BrewProf: Hofbrauhaus gets a little bit American with Hallodri

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Hofbrauhaus Newport recently strayed from their classic German beer
styles when they brewed a new pale lager generously hopped with
Amarillo. Hallodri (pronounced Ha-loy-dree; it apparently loosely
translates to ‘playboy’) is the first time the 400+ year old brewery
has steered away from their trademark German lagers and hefeweizens.

These beers tend to focus on pronounced malt bills and flavors with
hops taking more of a back seat to provide a little bit of balance. It
seems those crazy American beer geeks have finally pushed them into
testing the waters of the hoppy beer craze.

The beer itself resembles a style that has become more popular in
recent years, India Pale Lagers. While not an official style, it is
essentially an American IPA brewed with basic malts, bold American
hops, and lager yeast to create a crisp and refreshing finish.
Hallodri itself is 6.7% ABV and about 50 IBUs which puts it very much
in the traditional American IPA ballpark.

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It is bittered with Magnum hops and then generously loaded up with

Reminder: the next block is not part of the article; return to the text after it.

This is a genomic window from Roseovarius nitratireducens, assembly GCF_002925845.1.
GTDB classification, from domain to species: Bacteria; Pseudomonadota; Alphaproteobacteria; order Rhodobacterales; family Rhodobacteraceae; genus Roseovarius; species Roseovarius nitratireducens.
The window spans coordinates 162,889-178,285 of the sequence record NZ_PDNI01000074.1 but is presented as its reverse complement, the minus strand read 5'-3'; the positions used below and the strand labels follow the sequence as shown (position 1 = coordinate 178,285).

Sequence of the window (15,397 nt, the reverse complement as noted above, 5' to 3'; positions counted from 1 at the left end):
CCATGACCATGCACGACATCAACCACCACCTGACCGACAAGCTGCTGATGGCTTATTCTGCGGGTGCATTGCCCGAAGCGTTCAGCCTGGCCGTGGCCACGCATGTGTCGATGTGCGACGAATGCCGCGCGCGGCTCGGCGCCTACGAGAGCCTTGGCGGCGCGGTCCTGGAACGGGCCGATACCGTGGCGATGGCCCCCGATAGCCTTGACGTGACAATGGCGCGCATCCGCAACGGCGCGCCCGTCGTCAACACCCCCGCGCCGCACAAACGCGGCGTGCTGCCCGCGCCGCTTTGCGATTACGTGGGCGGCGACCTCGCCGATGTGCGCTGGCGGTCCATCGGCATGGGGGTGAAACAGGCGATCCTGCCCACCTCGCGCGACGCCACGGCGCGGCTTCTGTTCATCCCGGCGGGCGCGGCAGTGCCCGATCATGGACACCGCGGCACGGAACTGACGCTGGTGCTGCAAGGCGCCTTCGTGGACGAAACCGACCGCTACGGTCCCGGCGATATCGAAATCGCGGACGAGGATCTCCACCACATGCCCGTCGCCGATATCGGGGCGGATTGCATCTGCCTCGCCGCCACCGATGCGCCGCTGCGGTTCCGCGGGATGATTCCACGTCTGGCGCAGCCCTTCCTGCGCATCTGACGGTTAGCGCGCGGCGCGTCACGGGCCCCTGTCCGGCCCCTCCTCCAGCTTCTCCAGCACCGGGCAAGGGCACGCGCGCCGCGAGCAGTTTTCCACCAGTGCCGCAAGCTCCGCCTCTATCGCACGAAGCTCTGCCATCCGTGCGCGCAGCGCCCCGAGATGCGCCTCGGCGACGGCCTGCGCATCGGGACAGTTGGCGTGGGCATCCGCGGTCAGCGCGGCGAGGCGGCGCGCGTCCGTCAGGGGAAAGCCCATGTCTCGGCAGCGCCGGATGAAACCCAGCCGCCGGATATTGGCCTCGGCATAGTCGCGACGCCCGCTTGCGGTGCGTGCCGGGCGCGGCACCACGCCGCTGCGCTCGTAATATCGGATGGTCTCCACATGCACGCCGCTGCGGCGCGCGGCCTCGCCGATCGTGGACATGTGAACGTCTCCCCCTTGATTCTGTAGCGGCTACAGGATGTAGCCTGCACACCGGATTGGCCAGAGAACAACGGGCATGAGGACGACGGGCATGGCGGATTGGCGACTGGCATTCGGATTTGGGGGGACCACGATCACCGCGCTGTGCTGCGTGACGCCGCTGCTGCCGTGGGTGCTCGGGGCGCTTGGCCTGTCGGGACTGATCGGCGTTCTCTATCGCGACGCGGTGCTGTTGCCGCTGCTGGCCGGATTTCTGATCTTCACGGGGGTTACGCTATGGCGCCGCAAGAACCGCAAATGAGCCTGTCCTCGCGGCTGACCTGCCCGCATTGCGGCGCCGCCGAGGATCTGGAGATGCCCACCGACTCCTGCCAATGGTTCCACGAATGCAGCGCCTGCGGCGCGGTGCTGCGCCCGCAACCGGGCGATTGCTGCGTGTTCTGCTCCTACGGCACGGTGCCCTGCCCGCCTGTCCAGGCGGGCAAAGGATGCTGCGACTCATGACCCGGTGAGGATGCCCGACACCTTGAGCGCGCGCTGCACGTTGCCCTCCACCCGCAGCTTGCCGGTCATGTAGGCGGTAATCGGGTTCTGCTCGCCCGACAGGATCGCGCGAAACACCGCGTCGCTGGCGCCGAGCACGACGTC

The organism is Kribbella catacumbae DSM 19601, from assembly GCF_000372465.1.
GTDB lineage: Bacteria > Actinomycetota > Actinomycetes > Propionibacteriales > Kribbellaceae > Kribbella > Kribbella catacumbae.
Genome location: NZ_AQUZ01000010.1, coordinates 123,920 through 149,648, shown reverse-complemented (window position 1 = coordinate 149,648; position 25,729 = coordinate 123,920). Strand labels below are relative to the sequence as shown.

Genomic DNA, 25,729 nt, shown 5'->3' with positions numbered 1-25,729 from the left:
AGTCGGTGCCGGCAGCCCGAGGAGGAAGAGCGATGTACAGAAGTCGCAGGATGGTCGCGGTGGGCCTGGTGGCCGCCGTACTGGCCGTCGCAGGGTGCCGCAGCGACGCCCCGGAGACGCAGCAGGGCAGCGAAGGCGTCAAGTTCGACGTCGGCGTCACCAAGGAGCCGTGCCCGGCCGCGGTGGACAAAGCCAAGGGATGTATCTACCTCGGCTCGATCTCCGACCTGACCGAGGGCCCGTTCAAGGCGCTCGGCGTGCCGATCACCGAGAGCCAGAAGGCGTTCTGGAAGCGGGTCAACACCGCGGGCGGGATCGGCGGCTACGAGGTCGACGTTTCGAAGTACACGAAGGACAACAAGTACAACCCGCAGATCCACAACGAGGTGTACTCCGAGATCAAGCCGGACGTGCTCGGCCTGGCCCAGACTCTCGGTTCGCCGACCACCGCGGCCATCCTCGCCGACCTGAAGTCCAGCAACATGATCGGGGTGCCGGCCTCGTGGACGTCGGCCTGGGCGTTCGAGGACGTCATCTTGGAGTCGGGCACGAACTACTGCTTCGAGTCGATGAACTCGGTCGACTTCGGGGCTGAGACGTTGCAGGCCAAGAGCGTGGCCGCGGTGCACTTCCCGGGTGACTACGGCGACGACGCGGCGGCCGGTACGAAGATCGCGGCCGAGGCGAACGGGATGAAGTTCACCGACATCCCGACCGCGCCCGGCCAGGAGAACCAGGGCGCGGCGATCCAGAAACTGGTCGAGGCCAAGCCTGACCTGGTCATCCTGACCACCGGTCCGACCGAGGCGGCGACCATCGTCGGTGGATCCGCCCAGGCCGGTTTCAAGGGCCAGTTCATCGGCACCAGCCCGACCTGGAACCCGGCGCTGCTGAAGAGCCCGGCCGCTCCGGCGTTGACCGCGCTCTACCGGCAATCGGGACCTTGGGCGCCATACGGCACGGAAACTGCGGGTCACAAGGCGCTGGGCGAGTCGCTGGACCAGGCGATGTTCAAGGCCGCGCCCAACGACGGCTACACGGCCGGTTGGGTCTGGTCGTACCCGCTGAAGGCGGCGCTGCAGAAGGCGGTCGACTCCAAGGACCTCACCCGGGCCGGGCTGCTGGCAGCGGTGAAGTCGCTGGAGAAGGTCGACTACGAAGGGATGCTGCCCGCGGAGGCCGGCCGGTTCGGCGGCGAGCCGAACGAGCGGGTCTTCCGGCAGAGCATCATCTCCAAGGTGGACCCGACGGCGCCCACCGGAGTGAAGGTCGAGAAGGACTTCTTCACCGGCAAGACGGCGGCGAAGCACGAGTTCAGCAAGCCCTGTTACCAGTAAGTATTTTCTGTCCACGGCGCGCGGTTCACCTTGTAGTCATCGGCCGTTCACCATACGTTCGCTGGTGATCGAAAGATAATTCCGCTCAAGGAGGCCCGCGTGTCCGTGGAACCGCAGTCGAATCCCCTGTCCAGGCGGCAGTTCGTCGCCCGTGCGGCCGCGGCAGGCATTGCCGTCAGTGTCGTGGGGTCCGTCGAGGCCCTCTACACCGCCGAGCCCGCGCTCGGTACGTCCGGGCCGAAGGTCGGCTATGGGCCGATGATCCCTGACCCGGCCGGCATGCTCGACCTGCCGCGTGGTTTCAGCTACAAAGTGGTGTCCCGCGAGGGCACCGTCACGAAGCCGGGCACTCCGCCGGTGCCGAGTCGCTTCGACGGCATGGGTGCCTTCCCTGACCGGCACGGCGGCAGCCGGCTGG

Amarillo hop late additions. The result, as described by brewer Evan
Rouse, is, “a nice lingering bitterness with over the top
citrus/floral/tropical fruit notes in the flavor and aroma.”

Beyond the heavy dose of hops, this beer also strays from Hofbrauhaus’
usual process of heavy filtering.  This will prevent the great hop
flavor and aroma from being stripped out the beer.  Expect it to be
clear, but perhaps not as crystal as their traditional lagers.

Hallodri will initially be offered as a seasonal release with the
first batch produced ringing in at about 18 barrels (or 558 gallons).
This is a relatively small batch so make plans now to attend the
ceremonial tapping on Wednesday, March 26 at 6:30 p.m.

The Struggle
Getting approval for to brew this beer was a bit of a coup for the
local brewery as Hofbrau is still very much involved in all recipe
formulation and brewing activities.  Rouse worked for years to
persuade the chain of command to allow him to try something that might
appeal more to the American palate.

After much badgering, an IPA recipe was submitted to the Technical
Director and he received approval for brewing, with a few caveats.

First, it had to use pilsner malt rather than pale malt.  This means
the malt profile is more simple and lacks some of the bready/biscuity
characteristics found in typical IPAs.  Second, the beer had to use a
lager yeast rather than an ale yeast.

Fortunately, free reign was given over the hop selection and Rouse was
able to secure some Amarillo.  For those not familiar with this
specific hop, Amarillo features very strong citrus and floral aromas
and flavors.  It’s a winner for sure and can be difficult to secure
due to its popularity.

Make sure you get there early to show your support and, who knows,
maybe this beer will be become a regular.

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